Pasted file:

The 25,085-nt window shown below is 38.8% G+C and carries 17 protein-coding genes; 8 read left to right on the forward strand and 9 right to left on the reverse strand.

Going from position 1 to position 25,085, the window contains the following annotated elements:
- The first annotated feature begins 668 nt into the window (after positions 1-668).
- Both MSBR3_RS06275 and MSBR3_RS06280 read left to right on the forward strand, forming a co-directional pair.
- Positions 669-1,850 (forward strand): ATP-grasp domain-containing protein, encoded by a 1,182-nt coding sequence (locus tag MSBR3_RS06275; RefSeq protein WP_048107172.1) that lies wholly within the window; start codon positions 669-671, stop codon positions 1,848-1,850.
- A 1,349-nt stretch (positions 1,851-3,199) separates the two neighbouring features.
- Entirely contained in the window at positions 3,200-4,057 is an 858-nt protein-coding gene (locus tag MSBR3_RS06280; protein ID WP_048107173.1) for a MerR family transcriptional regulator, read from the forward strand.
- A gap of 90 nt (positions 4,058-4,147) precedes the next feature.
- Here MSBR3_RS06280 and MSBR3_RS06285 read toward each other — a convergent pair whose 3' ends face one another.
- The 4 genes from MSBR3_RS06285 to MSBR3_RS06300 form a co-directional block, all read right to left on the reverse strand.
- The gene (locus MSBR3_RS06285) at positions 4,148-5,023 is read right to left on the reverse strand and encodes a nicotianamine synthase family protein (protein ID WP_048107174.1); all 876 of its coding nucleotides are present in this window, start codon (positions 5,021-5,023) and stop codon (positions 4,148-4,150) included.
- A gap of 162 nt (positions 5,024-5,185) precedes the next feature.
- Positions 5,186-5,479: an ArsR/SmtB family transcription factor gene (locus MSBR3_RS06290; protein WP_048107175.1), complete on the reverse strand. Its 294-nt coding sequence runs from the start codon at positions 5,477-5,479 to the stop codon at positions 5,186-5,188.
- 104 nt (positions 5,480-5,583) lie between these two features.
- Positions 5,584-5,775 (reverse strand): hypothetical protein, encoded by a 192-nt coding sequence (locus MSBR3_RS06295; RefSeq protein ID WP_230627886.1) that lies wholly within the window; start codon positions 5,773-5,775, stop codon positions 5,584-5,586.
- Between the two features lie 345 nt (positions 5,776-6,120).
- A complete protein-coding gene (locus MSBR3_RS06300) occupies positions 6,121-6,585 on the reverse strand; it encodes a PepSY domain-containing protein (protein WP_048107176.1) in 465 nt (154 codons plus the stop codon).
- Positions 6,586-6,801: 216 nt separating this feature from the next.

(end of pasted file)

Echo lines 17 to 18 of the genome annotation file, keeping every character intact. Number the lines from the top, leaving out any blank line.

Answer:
- A complete protein-coding gene (locus MSBR3_RS06300) occupies positions 6,121-6,585 on the reverse strand; it encodes a PepSY domain-containing protein (protein WP_048107176.1) in 465 nt (154 codons plus the stop codon).
- Positions 6,586-6,801: 216 nt separating this feature from the next.